Fitzgerald and His Notion of a Hero in “The Beautiful and Damned”

Introduction

F. Scott Fitzgerald, in all his novels, recounts the problems that were inherent in the American dream in the aftermath of the Civil War. The style and depiction of the characters in his fictional stories embody the American experience and identity. He criticises the American dream by depicting the characters in his works as corrupt and immoral, which underscores the failure and disillusionment that followed the Post-Renaissance period in America. According to Will, Fitzgerald’s works revolve around the successes and failures of the American dream (87).

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To analyse the notion of the American hero as depicted in Fitzgerald’s works, it is important to examine the historical and social contexts around the emergence of the American identity. An examination of the post-war (1920s) conditions can provide insights into the illusions implicit in the American society at the time. Brooks, Warrington, and Warren write that the post-war era was not only filled with creativity and the revival of learning and culture, but had a great deal of disenchantments (23).

Fitzgerald reports the events that characterised this period in the American history in his literary works. Anthony Patch, a leading character in Fitzgerald’s 1922 novel, The Beautiful and Damned, represents the beliefs, values, and perspectives of the Americans in the 1920s, which were marked with a pursuit of the “lustrous and unromantic haven” (Will 41). According to Mizener, Fitzgerald appropriately depicts America as a lustrous, rosy, and romantic place for Americans; but, a strong desire for a “meretricious life” prevented the youth from achieving this dream” (87). Fitzgerald’s characters embody the origins, promises, and corruptions that defined the American dream and personality. One dominant theme in Fitzgerald’s novels is the quest for heroism. In his works, the characters engage in a quest or a “pursuit of happiness” throughout the novel. In The Beautiful and Damned, Fitzgerald starts by disclosing the corruption that bedevilled the “dream in Industrial America” (Brooks, Warrington, and Warren 87). His hero (Anthony Patch) is a person who pursues ‘romantic wonder’ only to end up destroyed and reduced morally and physically by the leisure of the American experience.

This essay analysis F. Scott Fitzgerald’s idea of a hero in the American society in his works. In particular, it examines his depiction of the leading character in The Beautiful and Damned, Anthony Patch, in his quest for the American experience.

Summary of the Story

The Beautiful and Damned revolves around the life and times of a young man named Anthony Patch during the Jazz Age. This period was characterised by flappers, merry making, boozing, and other acts of self-indulgence. The Jazz Age was also marked by bliss and great developments in literature and music, which heralded the coming of the Great Depression (Mizener 87). The setting of the novel relates to the period that predated these dark times in the American society. The story is a portrayal of Fitzgerald’s academic life, marriage, and career challenges.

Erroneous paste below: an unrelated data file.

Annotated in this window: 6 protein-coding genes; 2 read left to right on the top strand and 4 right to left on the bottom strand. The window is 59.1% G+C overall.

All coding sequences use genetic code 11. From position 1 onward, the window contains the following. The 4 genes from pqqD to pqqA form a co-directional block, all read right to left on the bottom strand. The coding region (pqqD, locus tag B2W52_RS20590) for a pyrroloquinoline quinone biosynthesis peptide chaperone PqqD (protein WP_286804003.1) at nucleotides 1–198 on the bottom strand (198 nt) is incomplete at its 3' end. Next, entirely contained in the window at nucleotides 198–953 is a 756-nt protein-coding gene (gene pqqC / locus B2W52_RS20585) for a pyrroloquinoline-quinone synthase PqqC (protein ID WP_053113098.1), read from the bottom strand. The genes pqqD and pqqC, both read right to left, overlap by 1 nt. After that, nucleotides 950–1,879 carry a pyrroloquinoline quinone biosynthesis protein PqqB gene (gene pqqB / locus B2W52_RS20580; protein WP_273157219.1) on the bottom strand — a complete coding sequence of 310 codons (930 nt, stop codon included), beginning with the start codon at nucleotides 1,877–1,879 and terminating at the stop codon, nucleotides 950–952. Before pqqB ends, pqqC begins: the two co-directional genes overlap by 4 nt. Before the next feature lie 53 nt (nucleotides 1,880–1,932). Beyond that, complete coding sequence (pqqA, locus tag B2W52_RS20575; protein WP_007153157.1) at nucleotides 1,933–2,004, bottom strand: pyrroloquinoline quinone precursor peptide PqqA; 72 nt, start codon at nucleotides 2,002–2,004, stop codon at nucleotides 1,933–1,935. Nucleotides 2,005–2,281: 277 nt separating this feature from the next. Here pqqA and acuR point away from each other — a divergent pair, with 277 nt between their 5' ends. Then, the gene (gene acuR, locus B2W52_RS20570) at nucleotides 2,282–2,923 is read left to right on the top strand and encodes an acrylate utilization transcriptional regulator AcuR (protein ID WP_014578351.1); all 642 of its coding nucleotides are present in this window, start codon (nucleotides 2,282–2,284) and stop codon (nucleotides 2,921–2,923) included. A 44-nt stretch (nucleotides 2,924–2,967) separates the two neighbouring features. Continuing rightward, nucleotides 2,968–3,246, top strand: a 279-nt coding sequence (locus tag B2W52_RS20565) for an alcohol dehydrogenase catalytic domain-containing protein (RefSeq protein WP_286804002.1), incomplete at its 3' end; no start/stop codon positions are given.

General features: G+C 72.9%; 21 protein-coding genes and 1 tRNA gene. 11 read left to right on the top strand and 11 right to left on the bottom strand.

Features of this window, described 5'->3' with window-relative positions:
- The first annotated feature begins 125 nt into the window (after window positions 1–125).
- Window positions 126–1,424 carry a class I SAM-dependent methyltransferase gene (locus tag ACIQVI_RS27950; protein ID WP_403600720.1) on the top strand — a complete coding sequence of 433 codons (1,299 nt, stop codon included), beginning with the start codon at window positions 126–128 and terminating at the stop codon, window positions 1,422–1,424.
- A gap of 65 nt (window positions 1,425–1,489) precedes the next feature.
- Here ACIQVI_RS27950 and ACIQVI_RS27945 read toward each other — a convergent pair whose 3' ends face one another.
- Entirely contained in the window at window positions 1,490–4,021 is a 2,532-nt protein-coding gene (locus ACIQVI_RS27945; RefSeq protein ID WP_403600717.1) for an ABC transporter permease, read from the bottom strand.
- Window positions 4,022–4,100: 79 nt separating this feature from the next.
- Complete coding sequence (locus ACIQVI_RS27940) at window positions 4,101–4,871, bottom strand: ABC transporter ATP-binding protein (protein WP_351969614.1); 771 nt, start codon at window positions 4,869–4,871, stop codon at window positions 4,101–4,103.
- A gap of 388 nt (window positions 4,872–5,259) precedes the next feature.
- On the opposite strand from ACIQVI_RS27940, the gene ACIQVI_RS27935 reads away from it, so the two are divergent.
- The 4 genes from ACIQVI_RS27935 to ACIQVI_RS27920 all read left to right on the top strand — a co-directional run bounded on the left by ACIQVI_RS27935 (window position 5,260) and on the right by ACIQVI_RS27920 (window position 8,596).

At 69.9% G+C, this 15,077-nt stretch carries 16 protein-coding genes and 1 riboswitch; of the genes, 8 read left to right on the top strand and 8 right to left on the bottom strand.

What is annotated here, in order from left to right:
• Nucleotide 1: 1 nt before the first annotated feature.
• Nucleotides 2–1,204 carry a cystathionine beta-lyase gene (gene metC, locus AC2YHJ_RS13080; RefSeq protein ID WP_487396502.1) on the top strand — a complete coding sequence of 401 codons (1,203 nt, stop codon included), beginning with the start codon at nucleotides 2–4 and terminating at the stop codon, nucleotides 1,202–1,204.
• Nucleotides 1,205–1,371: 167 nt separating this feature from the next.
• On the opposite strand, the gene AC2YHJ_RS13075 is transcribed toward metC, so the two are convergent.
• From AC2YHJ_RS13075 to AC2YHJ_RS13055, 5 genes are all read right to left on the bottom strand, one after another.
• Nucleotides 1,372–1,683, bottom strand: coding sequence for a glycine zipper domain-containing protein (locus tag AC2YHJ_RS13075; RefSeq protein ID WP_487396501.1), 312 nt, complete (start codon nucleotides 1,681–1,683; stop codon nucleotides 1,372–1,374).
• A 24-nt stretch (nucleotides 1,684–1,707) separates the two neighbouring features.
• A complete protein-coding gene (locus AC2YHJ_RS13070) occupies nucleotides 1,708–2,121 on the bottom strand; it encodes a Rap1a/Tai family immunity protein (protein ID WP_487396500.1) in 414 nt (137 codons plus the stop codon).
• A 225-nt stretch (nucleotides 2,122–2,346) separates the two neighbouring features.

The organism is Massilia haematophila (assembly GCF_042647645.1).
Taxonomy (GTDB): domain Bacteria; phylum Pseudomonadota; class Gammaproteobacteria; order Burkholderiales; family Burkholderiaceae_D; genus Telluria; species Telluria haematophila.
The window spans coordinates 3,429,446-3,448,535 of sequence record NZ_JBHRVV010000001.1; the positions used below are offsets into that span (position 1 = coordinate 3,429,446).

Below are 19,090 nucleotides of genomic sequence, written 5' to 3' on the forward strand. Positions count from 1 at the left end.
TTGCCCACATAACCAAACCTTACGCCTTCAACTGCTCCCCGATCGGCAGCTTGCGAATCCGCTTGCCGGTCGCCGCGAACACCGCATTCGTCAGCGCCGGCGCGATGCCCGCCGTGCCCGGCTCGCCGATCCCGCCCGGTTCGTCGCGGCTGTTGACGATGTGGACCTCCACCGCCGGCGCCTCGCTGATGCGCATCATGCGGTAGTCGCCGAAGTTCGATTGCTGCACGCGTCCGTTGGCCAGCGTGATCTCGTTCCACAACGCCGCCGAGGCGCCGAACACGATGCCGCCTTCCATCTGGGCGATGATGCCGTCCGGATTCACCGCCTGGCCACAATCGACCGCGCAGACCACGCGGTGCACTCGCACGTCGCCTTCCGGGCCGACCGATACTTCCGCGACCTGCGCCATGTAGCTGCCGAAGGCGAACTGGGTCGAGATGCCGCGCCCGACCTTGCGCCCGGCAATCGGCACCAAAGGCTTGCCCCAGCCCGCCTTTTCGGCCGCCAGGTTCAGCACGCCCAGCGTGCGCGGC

In the novel, Patch is an influential Harvard graduate and an heir to a vast family wealth. The story revolves around Antony Patch, who falls in love and marries a woman named Gloria Gilbert. However, Patch’s becomes disinclined to his marriage when he turns to alcoholism, leisure, and materialism. Anthony Patch is an educated man, but has no job nor does he strive to secure one. He is the sole inheritor of a vast wealth from his aging grandfather. He dwells among the privileged and rich folks in New York City. Patch’s friends, Richard and Maury, initially counsel him to avoid a life of luxury, but they also later succumb to his luxurious lifestyle.

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On the other hand, Gloria Gilbert, before marrying Patch, is a woman obsessed with her looks and beauty. She dreads losing her beauty because it is her valued possession. She believes that she is a goddess with unparalleled beauty and attractiveness and regards herself as one who cannot be spoiled through ageing or mortality. She rejects the advances of men, as she reserves her love for no one, but herself. When she meets Patch, she sees a perfect companion and treats him with a lot of love and fondness. She welcomes Patch into her life and shares her dreams with him. However, it soon becomes apparent that their marriage is founded on lost dreams, as it withers due to Anthony’s self-destructive attitudes and behaviours.